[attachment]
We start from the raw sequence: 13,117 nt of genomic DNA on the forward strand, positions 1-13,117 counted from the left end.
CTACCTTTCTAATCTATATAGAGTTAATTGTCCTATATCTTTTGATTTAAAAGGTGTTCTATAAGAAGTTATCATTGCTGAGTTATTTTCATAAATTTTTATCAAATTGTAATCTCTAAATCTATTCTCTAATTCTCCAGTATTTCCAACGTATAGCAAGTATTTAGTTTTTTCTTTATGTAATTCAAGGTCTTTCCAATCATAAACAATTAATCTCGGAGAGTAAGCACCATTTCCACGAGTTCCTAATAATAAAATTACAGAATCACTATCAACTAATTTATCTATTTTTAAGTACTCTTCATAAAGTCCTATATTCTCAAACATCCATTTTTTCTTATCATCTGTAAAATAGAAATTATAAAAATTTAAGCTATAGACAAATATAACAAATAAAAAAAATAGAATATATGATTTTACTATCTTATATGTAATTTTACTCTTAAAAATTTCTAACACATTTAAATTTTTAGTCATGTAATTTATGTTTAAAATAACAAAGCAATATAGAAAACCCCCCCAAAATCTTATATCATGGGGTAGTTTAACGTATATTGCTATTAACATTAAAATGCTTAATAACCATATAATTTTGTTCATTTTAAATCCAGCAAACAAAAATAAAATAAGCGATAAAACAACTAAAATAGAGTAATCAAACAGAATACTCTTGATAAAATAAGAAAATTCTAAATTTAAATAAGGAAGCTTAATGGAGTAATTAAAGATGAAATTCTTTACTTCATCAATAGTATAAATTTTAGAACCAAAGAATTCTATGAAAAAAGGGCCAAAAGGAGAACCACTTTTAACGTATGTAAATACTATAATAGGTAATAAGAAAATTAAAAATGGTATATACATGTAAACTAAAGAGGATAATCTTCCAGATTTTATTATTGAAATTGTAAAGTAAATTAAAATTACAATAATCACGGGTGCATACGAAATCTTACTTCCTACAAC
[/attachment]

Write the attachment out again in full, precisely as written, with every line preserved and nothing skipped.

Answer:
We start from the raw sequence: 13,117 nt of genomic DNA on the forward strand, positions 1-13,117 counted from the left end.
CTACCTTTCTAATCTATATAGAGTTAATTGTCCTATATCTTTTGATTTAAAAGGTGTTCTATAAGAAGTTATCATTGCTGAGTTATTTTCATAAATTTTTATCAAATTGTAATCTCTAAATCTATTCTCTAATTCTCCAGTATTTCCAACGTATAGCAAGTATTTAGTTTTTTCTTTATGTAATTCAAGGTCTTTCCAATCATAAACAATTAATCTCGGAGAGTAAGCACCATTTCCACGAGTTCCTAATAATAAAATTACAGAATCACTATCAACTAATTTATCTATTTTTAAGTACTCTTCATAAAGTCCTATATTCTCAAACATCCATTTTTTCTTATCATCTGTAAAATAGAAATTATAAAAATTTAAGCTATAGACAAATATAACAAATAAAAAAAATAGAATATATGATTTTACTATCTTATATGTAATTTTACTCTTAAAAATTTCTAACACATTTAAATTTTTAGTCATGTAATTTATGTTTAAAATAACAAAGCAATATAGAAAACCCCCCCAAAATCTTATATCATGGGGTAGTTTAACGTATATTGCTATTAACATTAAAATGCTTAATAACCATATAATTTTGTTCATTTTAAATCCAGCAAACAAAAATAAAATAAGCGATAAAACAACTAAAATAGAGTAATCAAACAGAATACTCTTGATAAAATAAGAAAATTCTAAATTTAAATAAGGAAGCTTAATGGAGTAATTAAAGATGAAATTCTTTACTTCATCAATAGTATAAATTTTAGAACCAAAGAATTCTATGAAAAAAGGGCCAAAAGGAGAACCACTTTTAACGTATGTAAATACTATAATAGGTAATAAGAAAATTAAAAATGGTATATACATGTAAACTAAAGAGGATAATCTTCCAGATTTTATTATTGAAATTGTAAAGTAAATTAAAATTACAATAATCACGGGTGCATACGAAATCTTACTTCCTACAAC